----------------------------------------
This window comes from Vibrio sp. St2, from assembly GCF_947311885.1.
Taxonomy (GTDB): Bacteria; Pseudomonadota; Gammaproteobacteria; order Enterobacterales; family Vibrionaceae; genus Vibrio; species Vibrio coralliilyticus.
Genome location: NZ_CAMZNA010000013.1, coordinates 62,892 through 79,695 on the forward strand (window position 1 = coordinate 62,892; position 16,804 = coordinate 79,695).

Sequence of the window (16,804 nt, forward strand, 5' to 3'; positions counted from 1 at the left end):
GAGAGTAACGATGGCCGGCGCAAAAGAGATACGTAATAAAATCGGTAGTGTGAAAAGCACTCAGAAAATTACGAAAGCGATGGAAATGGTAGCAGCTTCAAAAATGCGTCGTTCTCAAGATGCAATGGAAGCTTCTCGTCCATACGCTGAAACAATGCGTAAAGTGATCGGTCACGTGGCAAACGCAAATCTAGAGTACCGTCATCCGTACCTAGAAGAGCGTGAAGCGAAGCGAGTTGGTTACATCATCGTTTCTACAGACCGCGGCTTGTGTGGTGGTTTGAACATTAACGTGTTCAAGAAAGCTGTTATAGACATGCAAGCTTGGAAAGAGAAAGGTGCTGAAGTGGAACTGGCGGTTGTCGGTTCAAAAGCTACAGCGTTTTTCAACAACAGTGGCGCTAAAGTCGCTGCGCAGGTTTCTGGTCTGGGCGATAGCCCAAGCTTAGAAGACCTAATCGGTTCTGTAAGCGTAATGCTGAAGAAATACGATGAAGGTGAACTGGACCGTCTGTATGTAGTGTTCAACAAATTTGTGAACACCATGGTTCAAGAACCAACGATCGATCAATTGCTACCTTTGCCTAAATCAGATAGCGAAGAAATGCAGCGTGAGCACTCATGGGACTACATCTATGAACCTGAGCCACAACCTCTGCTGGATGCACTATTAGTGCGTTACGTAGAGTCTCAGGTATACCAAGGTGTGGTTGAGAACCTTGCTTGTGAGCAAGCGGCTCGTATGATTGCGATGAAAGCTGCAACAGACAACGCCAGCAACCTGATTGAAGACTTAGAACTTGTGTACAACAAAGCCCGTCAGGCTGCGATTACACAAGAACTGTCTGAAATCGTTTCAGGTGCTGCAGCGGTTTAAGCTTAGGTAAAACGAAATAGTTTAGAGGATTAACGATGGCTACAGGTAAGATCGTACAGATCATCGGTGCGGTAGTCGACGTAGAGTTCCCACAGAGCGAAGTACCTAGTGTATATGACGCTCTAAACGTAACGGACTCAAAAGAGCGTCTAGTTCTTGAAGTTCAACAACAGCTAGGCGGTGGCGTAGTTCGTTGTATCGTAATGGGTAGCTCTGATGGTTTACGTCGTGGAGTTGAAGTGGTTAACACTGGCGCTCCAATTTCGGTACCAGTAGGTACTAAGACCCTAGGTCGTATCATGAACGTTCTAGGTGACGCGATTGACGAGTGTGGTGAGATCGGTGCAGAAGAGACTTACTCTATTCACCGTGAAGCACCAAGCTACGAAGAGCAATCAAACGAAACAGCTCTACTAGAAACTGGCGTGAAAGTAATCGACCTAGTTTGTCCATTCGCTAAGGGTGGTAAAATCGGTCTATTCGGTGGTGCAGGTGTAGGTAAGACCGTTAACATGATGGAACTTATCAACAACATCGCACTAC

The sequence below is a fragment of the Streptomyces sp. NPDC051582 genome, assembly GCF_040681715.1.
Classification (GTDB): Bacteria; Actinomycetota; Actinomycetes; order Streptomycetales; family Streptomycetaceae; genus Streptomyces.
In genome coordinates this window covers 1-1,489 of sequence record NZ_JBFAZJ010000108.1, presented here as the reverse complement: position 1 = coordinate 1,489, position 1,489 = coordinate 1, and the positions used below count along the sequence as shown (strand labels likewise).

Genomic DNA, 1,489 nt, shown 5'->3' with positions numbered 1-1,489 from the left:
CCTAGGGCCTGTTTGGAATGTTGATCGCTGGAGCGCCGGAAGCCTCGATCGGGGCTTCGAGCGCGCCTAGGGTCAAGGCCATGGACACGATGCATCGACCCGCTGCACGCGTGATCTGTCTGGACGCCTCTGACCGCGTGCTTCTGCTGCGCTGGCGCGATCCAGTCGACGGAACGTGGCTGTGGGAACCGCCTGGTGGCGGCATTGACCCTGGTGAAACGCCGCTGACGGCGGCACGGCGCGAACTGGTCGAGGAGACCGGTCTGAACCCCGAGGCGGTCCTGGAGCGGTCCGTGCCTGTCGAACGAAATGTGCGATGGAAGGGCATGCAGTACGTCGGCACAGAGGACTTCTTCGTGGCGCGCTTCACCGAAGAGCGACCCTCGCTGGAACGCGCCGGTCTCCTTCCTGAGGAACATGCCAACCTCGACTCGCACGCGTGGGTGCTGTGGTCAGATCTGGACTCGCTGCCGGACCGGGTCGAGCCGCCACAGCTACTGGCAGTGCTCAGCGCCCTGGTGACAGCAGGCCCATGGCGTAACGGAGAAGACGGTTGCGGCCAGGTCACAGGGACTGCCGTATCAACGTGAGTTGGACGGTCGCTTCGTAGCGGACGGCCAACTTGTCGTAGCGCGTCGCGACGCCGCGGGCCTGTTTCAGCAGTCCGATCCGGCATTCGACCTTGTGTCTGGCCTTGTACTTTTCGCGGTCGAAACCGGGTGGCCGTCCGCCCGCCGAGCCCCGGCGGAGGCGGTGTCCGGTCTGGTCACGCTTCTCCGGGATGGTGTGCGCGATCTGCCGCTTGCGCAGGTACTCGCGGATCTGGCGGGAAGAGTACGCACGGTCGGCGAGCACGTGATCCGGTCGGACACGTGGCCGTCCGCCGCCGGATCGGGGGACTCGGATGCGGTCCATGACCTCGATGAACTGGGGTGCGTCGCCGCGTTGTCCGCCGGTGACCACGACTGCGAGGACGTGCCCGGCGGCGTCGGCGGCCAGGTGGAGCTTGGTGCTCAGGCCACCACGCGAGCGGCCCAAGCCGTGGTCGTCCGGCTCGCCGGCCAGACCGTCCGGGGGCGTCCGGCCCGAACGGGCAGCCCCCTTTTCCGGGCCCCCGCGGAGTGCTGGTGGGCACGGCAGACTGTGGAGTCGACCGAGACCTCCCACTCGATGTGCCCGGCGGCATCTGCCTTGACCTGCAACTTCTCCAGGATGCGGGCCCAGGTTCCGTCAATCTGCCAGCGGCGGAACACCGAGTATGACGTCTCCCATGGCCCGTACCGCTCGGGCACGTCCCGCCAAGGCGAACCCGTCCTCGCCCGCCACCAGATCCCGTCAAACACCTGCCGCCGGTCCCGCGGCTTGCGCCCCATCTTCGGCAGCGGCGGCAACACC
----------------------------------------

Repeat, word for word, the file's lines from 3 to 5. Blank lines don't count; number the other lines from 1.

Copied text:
Genome location: NZ_CAMZNA010000013.1, coordinates 62,892 through 79,695 on the forward strand (window position 1 = coordinate 62,892; position 16,804 = coordinate 79,695).

Sequence of the window (16,804 nt, forward strand, 5' to 3'; positions counted from 1 at the left end):
GAGAGTAACGATGGCCGGCGCAAAAGAGATACGTAATAAAATCGGTAGTGTGAAAAGCACTCAGAAAATTACGAAAGCGATGGAAATGGTAGCAGCTTCAAAAATGCGTCGTTCTCAAGATGCAATGGAAGCTTCTCGTCCATACGCTGAAACAATGCGTAAAGTGATCGGTCACGTGGCAAACGCAAATCTAGAGTACCGTCATCCGTACCTAGAAGAGCGTGAAGCGAAGCGAGTTGGTTACATCATCGTTTCTACAGACCGCGGCTTGTGTGGTGGTTTGAACATTAACGTGTTCAAGAAAGCTGTTATAGACATGCAAGCTTGGAAAGAGAAAGGTGCTGAAGTGGAACTGGCGGTTGTCGGTTCAAAAGCTACAGCGTTTTTCAACAACAGTGGCGCTAAAGTCGCTGCGCAGGTTTCTGGTCTGGGCGATAGCCCAAGCTTAGAAGACCTAATCGGTTCTGTAAGCGTAATGCTGAAGAAATACGATGAAGGTGAACTGGACCGTCTGTATGTAGTGTTCAACAAATTTGTGAACACCATGGTTCAAGAACCAACGATCGATCAATTGCTACCTTTGCCTAAATCAGATAGCGAAGAAATGCAGCGTGAGCACTCATGGGACTACATCTATGAACCTGAGCCACAACCTCTGCTGGATGCACTATTAGTGCGTTACGTAGAGTCTCAGGTATACCAAGGTGTGGTTGAGAACCTTGCTTGTGAGCAAGCGGCTCGTATGATTGCGATGAAAGCTGCAACAGACAACGCCAGCAACCTGATTGAAGACTTAGAACTTGTGTACAACAAAGCCCGTCAGGCTGCGATTACACAAGAACTGTCTGAAATCGTTTCAGGTGCTGCAGCGGTTTAAGCTTAGGTAAAACGAAATAGTTTAGAGGATTAACGATGGCTACAGGTAAGATCGTACAGATCATCGGTGCGGTAGTCGACGTAGAGTTCCCACAGAGCGAAGTACCTAGTGTATATGACGCTCTAAACGTAACGGACTCAAAAGAGCGTCTAGTTCTTGAAGTTCAACAACAGCTAGGCGGTGGCGTAGTTCGTTGTATCGTAATGGGTAGCTCTGATGGTTTACGTCGTGGAGTTGAAGTGGTTAACACTGGCGCTCCAATTTCGGTACCAGTAGGTACTAAGACCCTAGGTCGTATCATGAACGTTCTAGGTGACGCGATTGACGAGTGTGGTGAGATCGGTGCAGAAGAGACTTACTCTATTCACCGTGAAGCACCAAGCTACGAAGAGCAATCAAACGAAACAGCTCTACTAGAAACTGGCGTGAAAGTAATCGACCTAGTTTGTCCATTCGCTAAGGGTGGTAAAATCGGTCTATTCGGTGGTGCAGGTGTAGGTAAGACCGTTAACATGATGGAACTTATCAACAACATCGCACTAC